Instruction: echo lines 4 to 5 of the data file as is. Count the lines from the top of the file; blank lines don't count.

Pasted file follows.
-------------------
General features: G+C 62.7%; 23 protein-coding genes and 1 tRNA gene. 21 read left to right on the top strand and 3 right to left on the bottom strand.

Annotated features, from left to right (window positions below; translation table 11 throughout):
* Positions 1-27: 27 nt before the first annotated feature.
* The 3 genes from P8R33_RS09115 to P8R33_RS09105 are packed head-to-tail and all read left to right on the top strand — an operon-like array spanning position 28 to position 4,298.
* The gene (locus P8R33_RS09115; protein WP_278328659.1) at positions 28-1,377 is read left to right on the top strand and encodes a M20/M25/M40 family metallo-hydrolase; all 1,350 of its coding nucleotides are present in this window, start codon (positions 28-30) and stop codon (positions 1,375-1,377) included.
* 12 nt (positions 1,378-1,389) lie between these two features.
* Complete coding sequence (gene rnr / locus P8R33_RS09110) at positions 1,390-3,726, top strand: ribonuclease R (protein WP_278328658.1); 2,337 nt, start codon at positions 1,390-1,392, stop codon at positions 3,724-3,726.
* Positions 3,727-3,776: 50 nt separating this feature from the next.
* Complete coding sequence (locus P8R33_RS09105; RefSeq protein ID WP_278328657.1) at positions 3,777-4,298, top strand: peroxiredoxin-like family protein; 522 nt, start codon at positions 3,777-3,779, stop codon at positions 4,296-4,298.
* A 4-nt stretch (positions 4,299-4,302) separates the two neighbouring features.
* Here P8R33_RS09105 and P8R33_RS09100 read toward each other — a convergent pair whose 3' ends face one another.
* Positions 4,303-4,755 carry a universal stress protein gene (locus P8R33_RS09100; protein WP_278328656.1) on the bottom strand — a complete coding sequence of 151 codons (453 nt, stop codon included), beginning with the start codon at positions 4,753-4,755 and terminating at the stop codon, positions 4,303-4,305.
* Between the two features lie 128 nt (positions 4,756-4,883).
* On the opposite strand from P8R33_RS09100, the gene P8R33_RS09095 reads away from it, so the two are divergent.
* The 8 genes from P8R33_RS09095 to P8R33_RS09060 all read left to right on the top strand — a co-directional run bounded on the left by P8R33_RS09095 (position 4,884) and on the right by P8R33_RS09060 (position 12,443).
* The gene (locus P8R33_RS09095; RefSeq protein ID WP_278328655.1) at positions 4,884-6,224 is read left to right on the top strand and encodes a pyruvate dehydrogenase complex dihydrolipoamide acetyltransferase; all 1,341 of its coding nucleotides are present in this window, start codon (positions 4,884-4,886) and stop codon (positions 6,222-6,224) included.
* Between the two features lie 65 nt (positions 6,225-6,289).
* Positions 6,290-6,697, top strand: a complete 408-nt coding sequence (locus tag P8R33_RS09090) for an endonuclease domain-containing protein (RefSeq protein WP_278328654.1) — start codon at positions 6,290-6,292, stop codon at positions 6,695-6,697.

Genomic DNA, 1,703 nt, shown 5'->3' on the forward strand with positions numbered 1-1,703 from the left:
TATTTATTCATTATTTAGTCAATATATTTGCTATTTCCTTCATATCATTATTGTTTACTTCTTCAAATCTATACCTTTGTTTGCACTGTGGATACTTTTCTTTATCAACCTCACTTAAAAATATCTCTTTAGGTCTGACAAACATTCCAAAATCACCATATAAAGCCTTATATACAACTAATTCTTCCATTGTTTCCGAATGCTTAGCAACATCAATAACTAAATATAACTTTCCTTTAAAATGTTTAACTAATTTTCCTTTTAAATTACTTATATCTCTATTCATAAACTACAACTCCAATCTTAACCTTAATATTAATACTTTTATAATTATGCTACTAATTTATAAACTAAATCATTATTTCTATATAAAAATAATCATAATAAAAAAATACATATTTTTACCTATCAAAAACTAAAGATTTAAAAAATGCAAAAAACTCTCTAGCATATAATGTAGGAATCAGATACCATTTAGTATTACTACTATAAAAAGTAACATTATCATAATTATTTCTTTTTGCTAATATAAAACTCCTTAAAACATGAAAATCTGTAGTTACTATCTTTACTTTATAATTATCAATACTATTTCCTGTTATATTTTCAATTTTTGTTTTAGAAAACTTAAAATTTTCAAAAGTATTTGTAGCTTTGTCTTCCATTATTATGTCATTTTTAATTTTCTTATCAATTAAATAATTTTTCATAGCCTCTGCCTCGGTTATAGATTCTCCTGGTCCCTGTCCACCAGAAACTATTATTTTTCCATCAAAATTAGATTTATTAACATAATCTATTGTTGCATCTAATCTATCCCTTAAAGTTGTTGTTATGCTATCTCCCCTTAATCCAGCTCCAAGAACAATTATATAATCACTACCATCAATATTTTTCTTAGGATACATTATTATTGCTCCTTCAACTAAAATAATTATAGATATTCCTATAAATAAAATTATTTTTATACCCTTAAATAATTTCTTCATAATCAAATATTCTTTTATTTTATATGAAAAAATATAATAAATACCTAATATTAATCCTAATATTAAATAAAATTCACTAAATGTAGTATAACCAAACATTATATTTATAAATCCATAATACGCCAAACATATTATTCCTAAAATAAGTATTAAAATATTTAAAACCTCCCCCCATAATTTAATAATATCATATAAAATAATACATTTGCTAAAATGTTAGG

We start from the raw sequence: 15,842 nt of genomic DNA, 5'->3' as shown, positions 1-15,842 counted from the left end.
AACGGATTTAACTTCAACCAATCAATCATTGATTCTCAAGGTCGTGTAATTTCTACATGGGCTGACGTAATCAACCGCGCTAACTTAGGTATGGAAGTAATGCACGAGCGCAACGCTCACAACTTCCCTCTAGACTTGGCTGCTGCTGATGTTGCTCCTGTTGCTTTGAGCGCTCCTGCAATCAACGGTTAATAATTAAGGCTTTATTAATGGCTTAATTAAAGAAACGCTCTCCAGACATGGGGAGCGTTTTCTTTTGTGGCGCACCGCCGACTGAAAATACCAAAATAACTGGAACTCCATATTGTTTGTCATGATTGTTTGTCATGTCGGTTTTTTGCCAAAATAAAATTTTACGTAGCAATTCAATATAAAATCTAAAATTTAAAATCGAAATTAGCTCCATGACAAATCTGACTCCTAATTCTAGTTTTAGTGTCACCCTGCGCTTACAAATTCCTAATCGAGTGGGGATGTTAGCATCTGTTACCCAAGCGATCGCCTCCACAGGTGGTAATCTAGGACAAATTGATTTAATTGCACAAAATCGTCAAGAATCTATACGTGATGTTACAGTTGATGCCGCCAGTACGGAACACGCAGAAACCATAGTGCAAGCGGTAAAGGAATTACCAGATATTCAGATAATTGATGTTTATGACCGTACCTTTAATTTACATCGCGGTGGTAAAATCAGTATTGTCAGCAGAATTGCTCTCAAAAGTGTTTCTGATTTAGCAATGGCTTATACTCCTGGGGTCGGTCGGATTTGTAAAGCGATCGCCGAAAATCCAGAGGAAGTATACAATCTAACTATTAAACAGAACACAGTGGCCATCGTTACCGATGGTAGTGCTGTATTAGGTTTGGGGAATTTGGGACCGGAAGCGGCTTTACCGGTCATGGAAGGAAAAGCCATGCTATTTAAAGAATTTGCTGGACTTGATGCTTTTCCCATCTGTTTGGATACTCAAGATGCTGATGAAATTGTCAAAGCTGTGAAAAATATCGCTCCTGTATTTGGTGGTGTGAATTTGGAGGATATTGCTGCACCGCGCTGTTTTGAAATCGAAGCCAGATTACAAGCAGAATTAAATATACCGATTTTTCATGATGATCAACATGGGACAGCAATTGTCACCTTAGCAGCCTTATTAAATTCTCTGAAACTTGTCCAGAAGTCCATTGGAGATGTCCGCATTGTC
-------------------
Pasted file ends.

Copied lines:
* The 3 genes from P8R33_RS09115 to P8R33_RS09105 are packed head-to-tail and all read left to right on the top strand — an operon-like array spanning position 28 to position 4,298.
* The gene (locus P8R33_RS09115; protein WP_278328659.1) at positions 28-1,377 is read left to right on the top strand and encodes a M20/M25/M40 family metallo-hydrolase; all 1,350 of its coding nucleotides are present in this window, start codon (positions 28-30) and stop codon (positions 1,375-1,377) included.